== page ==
Tuesday, December 27, 2016
Navigating the World (Matthew 2:1-12)
For his amusement, Clapp reprogrammed his GPS to speak with the voice of British comedian John Cleese. When making a turn, Cleese instructs, “At the next exit, bear right, beaver left”. Upon arrival Cleese says, “You have now arrived at your destination and are on your own—I will not carry your bags”.
Rodney Clapp writes, “Even as we jet over oceans and view live TV transmissions from the other side of the world, we are more parochial than the ancients in one way. We have lost the sky.” Clapp notes how the US Navy no longer teaches celestial navigation, or sailing by the stars. We twenty-first century folks have precision technology to figure our bearings, though in the process, Clapp fears “we have lost our attention to the sky”. In his essay, Clapp recalls how the sky was so integral to generations past. He notes various stories about the constellations told by ancient Greeks, medieval Europeans, and Native Americans. The stars engaged the human imagination in ways Clapp feels is dissipating as GPS units keep our gaze on latitude and mileage, rather than searching out the Little Dipper for directions as well as wonder.
Clapp wonders, “Could the Magi have located the Christ child with modern navigational technology?” In one sense, yes, they could have programmed their GPS to guide them from somewhere in Persia, where it was presumed they traveled, to Bethlehem, provided they knew that was where they would wind up at journey’s end. The GPS could have told them which way to ride their camels, even where to find a decent inn while on layover in Jerusalem. The GPS could even insult them in the voice of John Cleese: “At the next exit, you will arrive at your destination—the Prince of Peace, the Messiah, God Incarnate, yea, verily, the only begotten son of Almighty God. And, please bear in mind—I will NOT carry your myrrh.”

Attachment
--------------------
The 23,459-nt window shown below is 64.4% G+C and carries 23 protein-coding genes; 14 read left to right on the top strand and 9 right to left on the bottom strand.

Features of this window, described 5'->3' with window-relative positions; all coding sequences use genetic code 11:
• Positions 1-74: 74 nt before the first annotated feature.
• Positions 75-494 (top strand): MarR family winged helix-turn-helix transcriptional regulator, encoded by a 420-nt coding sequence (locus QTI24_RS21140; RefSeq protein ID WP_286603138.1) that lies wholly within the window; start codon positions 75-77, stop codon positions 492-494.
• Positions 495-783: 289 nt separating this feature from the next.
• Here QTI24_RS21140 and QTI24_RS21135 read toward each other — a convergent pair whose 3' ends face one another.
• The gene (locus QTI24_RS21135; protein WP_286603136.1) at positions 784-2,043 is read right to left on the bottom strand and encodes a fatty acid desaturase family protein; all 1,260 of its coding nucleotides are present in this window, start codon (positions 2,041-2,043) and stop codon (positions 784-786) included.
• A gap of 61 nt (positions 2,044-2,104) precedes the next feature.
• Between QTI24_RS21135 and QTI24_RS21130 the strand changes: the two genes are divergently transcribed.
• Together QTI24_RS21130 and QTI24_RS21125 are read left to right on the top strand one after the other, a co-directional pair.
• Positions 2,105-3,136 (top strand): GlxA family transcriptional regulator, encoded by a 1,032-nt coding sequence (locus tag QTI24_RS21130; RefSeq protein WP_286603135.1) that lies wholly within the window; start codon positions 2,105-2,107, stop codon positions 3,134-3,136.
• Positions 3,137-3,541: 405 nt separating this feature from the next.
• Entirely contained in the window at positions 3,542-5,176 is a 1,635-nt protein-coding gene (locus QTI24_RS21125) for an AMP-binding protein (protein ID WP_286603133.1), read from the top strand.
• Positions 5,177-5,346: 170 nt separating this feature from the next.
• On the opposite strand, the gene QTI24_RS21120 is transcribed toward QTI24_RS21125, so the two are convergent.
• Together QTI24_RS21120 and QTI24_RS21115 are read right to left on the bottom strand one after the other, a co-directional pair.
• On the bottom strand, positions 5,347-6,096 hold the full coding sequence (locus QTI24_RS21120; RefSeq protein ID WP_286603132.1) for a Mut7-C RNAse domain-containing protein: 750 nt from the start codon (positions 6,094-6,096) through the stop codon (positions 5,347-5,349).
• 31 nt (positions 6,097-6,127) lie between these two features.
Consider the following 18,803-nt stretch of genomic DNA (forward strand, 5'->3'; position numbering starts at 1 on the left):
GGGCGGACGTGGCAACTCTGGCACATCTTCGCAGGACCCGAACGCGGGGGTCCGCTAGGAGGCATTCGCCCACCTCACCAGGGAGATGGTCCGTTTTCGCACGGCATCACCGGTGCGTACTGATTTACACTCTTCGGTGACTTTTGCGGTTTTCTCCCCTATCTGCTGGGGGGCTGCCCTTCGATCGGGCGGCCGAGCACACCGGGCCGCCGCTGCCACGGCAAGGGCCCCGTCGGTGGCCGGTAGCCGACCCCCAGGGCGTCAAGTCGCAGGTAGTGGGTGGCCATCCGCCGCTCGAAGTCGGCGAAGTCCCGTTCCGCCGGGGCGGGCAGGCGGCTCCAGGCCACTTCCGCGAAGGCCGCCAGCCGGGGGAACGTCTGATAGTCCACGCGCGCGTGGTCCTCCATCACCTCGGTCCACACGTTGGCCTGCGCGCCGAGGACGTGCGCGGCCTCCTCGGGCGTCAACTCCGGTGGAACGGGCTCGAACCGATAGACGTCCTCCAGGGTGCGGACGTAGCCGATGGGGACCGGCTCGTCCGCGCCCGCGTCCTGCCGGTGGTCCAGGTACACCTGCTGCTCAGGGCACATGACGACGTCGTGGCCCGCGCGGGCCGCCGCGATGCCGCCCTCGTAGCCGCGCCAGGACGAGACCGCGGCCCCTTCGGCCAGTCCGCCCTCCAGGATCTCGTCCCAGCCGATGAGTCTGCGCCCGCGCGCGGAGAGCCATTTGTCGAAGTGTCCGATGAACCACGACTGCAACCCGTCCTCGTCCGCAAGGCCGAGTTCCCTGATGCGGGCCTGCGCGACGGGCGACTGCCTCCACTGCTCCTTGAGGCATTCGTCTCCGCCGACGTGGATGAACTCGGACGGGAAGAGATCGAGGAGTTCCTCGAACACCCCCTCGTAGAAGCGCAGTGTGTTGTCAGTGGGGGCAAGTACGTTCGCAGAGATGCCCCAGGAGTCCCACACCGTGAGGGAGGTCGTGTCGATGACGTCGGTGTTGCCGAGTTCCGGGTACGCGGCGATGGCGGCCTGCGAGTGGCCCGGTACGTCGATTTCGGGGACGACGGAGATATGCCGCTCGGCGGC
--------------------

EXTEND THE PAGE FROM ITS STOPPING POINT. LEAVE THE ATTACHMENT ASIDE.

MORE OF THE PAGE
In answering Clapp’s question, the gospel writer Matthew responds a polite “no”. The Magi made their travels as a sort of religious pilgrimage. They did not know where this star would take them, only that their readings of astrological signs and portents suggested royalty was about to be born. Such a worldview sounds a bit archaic to us, the stuff of legends, which speaks to Clapp’s observation. In today’s world, Matthew’s readers presume a world where precision navigation is the norm, and the Magi’s trip might strike a twenty-first century reader as a wild goose chase.
The story of the Magi asks us to think about the ways we see the world. One person can see a star and look away with indifference. Another person can write poetry. See Robert Frost’s poem “Take Something Like a Star”, wherein the poet beholds a star and starts trying to understand the star, eventually chastened to reverence by the star’s ability simply to be
“Say something!” the poet demands. The celestial response is terse and enigmatic. “And it says, ‘I burn.’” Thus, the poet rails,
Talk Fahrenheit, talk Centigrade.
Use language we can comprehend.
Tell us what elements you blend.
The poet soon realizes there is something more to be learned from a star than he first thought possible. He writes of the star:
It asks a little of us here.
It asks of us a certain height,
So when at times the mob is swayed
to carry praise or blame too far,
we may take something like a star
to stay our minds on and be staid.
Matthew’s gospel makes it clear this is a devotional journey. The Magi model the reverence due the Christ child, providing a subtle counterpoint to Herod’s paranoid jealousies. The wise men travel from a far distance, while Herod prowls his throne room. The Magi are outsiders to the religious worldview of first century Judaism, yet they, not the people, and certainly not their king, are the ones paying homage. The Magi arrive to pay their respect, whereas Herod uses the full might of his court to reign death down upon countless innocents, as he fears the Magi’s word that competition has been born somewhere in his territories. While Herod sees nothing good has come of this, the Magi fall on their knees and as the King James Version puts it, “pay him homage”.